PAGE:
Canon EOS 90D, 180mm, 1/20sec at f/3.5, ISO 100

Lighting

Creative lighting can really transform fungi photographs. Think about the parts of the fungus you might want to emphasise, or how you might use lighting to help separate it from its surroundings.

Backlighting can be particularly effective. Many woodland fungi appear in dark shady places, so it can be nice to maintain this feel in your photographs. Natural light is often best, but you may then need to control the contrast in a scene using reflectors, diffusers, or artificial light.

LED light panels being used to backlight some slime mould fruiting bodies

Composition

I often utilise the shallow depth of field and narrow field of view afforded by a telephoto lens to help separate the subject from the surrounding clutter of vegetation, fallen leaves and sticks and to achieve a more uniform background tone. I normally work with a wide aperture and in combination with focus stacking for sharpness throughout the entire fungus.

As with all close-up subjects, it’s important to get the back of your camera parallel to the plane of the subject to enable you to get as much of it as sharp as possible. This is especially important when using a wide aperture for shallow depth of field, but is worth always bearing in mind whether you’re photographing a group of fungi, a pair, or a close-up detail. As a general rule if a fungi has gills I like to be able to see those gills in my image, so I’m often down low and shooting slightly up at them.

Amethyst Deceiver (Laccaria amethystea), New Forest National Park, Hampshire, England Canon EOS 90D, 180mm, 1/13sec at f/3.5, ISO 100

As with many other nature subjects, the background of an image is often just as important as the subject itself when it comes to composition. Keep checking the background for any potentially distracting elements such as out-of-focus twigs or grasses and for annoying bright highlights.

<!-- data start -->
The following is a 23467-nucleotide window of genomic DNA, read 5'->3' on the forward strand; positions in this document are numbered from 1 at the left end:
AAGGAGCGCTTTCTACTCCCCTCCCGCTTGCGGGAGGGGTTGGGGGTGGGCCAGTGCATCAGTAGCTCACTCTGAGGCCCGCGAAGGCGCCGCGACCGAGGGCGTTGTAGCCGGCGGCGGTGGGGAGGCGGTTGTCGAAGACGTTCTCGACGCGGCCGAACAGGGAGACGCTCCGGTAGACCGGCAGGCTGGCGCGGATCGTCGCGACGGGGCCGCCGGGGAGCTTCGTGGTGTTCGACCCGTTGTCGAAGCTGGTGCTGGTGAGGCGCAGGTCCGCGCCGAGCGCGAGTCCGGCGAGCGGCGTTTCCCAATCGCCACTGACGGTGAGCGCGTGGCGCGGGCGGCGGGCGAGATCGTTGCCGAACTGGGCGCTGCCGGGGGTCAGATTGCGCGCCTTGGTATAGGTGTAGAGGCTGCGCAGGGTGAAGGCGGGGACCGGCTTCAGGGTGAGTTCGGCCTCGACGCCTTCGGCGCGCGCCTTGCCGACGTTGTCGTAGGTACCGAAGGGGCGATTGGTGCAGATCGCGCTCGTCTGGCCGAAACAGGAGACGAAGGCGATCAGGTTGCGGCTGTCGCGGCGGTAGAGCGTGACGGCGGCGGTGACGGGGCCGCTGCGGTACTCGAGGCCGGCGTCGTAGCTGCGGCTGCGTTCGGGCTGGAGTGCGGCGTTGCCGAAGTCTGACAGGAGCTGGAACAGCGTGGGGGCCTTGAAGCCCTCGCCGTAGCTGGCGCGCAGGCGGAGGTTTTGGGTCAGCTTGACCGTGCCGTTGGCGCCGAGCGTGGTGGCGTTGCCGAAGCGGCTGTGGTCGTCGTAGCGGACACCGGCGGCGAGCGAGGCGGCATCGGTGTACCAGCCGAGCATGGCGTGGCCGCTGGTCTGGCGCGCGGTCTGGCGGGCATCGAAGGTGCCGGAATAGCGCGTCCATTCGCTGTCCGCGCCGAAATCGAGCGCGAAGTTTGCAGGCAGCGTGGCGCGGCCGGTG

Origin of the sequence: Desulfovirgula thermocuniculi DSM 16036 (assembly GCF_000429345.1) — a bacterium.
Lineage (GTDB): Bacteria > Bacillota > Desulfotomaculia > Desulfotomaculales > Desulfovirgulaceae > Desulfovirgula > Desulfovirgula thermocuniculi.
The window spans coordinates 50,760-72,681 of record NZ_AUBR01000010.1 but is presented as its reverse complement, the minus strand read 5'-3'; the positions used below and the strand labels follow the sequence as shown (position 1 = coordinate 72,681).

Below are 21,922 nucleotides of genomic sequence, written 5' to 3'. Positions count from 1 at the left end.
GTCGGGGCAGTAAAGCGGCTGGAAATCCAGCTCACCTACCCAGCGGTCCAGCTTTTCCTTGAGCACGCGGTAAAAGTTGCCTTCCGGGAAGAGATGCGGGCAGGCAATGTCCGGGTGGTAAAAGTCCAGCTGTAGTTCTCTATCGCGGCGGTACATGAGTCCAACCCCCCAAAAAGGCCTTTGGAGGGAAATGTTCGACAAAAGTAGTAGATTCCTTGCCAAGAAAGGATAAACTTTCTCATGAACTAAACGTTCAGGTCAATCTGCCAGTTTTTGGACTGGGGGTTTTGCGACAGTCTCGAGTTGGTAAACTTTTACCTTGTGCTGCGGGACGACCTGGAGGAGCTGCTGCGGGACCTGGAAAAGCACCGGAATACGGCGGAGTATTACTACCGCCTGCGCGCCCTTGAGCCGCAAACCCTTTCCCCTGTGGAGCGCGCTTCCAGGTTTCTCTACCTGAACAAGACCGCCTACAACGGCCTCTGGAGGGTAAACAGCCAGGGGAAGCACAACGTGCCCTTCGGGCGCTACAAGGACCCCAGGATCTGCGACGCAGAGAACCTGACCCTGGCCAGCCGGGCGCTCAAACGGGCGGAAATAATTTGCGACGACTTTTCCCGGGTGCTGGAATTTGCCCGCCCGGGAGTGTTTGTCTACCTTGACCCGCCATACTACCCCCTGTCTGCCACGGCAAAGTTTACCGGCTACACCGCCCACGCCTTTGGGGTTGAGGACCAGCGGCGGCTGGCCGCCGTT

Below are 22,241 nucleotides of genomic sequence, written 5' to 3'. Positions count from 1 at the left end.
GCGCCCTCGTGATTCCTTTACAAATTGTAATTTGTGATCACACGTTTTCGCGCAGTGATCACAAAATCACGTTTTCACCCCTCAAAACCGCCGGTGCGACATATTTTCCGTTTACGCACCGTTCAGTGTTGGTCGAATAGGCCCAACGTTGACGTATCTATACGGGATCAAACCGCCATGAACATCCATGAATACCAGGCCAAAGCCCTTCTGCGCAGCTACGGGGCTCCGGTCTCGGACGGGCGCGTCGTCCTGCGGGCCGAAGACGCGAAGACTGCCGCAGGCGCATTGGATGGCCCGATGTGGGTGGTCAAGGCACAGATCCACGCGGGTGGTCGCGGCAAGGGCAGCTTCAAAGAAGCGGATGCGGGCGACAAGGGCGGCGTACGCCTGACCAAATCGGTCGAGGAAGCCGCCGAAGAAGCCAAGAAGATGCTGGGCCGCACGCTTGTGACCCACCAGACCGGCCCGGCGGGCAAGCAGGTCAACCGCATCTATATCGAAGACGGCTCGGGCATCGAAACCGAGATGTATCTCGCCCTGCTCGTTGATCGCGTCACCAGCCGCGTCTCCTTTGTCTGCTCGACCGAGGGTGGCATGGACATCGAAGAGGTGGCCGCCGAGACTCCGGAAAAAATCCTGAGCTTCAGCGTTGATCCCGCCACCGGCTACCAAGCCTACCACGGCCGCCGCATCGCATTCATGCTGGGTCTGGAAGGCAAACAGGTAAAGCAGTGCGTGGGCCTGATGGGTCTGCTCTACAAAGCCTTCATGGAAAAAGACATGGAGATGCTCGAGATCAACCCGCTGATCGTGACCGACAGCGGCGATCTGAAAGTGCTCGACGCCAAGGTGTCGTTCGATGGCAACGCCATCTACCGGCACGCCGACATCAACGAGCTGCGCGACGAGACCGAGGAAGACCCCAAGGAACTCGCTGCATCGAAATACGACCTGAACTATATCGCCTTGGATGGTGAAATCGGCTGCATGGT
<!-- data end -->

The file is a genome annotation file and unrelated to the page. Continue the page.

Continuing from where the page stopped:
This is not always easy when you’re shooting with a wide aperture for shallow depth of field, because distractions may not be that obvious on first inspection. Once you have your composition set, it’s always worth manually turning the focusing ring throughout its entire range of travel (whilst looking through the viewfinder or in live view) to check for any distractions that may have gone unnoticed, enabling you to remove them or recompose before taking the shot.

Background bokeh

Interesting bokeh created from out-of-focus background highlights can add a lot of atmosphere and interest to fungi images. It can be achieved by shooting up towards the woodland canopy with light coming through between the leaves and branches of distant trees, or simply light reflecting off shiny or wet leaves in the background.

Yellow stagshorn fungus (Calocera viscosa), New Forest National Park, Hampshire, England
Canon EOS 5D Mark III, 180mm, 4sec at f/16, ISO 100

The smaller the aperture you use, the smaller and more hexagonal the bokeh shapes will become, so stick to a wide aperture for a more natural effect. When shooting towards a bright background the fungi itself is likely to appear quite dark or as a silhouette, which can be quite effective, especially during the ‘blue hour’ around dawn and dusk.

However, if you want to see detail in the fungi you may need to use reflectors or a small amount of artificial illumination to achieve a balanced lighting effect.

Why it works

These porcelain fungus were in nice condition, but I came across them late in the day. I used my 100mm macro lens to shoot them from beneath against the distant treetops, so their gills were clearly visible. I exposed to keep the sky dark and then used my two LED light panels to backlight them from above.

Porcelain Fungus (Oudemansiella mucida), New Forest National Park, Hampshire, England. Canon EOS 5DS R, 100mm, 1/6sec at f/11, ISO 100